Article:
Robotics and AI get £93m in Industrial Strategy Challenge Fund
Business secretary Greg Clark announces spending breakdown for first areas to receive investment through the fund
Greg Clark made the funding announcement last week - Photo credit: PA
The business secretary Greg Clark has announced that robotics and artificial intelligence will receive £93m as part of the government’s £1bn Industrial Strategy Challenge Fund.
The fund, which was created in the 2015 Spending Review, aims to boost productivity by investing in areas that will bring in innovative companies to specific sectors in the UK.
The areas of focus for the fund were announced in the 2017 Spring Budget, but the government has now revealed how cash much each strand will receive.
Among the first areas to receive the funding is robotics and artificial intelligence, with a £93m investment to be spread over four years.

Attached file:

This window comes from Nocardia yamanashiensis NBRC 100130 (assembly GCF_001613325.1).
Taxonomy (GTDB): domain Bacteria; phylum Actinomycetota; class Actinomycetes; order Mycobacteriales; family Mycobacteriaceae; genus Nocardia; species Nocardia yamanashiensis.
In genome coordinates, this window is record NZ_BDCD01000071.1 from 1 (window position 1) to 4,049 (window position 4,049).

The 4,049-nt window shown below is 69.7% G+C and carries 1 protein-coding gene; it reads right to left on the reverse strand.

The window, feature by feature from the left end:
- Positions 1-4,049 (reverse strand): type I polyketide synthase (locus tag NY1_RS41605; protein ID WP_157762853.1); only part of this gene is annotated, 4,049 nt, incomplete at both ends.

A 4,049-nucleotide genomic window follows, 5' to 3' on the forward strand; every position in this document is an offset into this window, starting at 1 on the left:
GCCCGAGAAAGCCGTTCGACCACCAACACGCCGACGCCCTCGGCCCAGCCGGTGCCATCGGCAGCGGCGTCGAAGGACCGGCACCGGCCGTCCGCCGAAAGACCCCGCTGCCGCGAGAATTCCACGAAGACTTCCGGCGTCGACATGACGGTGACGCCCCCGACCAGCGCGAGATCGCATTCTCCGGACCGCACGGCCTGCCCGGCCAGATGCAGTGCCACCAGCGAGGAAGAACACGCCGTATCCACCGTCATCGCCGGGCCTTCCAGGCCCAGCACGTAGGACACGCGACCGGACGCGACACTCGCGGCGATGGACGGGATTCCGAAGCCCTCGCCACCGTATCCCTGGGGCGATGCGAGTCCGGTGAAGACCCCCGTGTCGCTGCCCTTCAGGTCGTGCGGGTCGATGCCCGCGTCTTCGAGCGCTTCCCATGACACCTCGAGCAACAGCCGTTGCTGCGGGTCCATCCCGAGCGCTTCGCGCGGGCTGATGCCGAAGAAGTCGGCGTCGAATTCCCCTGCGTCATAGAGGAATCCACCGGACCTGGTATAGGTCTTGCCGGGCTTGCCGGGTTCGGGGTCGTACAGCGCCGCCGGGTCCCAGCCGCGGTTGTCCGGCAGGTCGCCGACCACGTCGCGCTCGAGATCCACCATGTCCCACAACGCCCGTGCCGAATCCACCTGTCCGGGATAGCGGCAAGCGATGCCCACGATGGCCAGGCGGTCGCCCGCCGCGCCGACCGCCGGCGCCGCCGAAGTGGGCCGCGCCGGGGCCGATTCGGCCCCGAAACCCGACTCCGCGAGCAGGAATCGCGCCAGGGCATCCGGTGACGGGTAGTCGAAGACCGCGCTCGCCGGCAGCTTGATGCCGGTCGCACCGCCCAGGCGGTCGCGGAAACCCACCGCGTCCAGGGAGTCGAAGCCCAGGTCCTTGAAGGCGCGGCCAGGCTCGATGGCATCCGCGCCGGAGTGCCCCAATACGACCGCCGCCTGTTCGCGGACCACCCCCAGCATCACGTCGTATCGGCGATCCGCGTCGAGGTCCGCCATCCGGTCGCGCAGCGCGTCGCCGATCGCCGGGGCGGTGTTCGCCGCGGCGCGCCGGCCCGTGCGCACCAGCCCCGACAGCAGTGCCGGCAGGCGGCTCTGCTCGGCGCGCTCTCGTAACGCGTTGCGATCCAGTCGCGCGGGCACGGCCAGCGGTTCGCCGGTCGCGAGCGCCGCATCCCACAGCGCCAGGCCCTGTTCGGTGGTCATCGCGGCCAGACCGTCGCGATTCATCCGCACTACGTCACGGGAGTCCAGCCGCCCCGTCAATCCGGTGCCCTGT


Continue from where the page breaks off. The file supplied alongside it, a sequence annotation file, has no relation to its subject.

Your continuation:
The aim is to develop systems that can be deployed in extreme environments, such as in off-shore or nuclear energy production and space and deep mining.
Clark also confirmed that the government would invest £38m in collaborative R&D programmes for driverless cars, as well as working with industry to develop next generation AI and control systems for the technology.
Other areas to receive funding in the scheme are clean and flexible energy, with £246m to develop low carbon technologies; manufacturing and future materials for the aerospace and automotive sectors, which will be a £26m fund; and a £99m fund for satellites and space technology.
The UK’s innovation agency, Innovate UK, has already chosen 35 projects that will receive a share of the first £10m awarded through the Industrial Strategy Challenge Fund, including a project to develop Snake-arm robots for use in the nuclear and aerospace industries.
The government published its Industrial Strategy in January this year, and a consultation on the green paper closed earlier this month.
The government said in the announcement of the challenge fund that the white paper would be published “later in the year”, but the strategy’s future is likely to depend on the results of the June general election.
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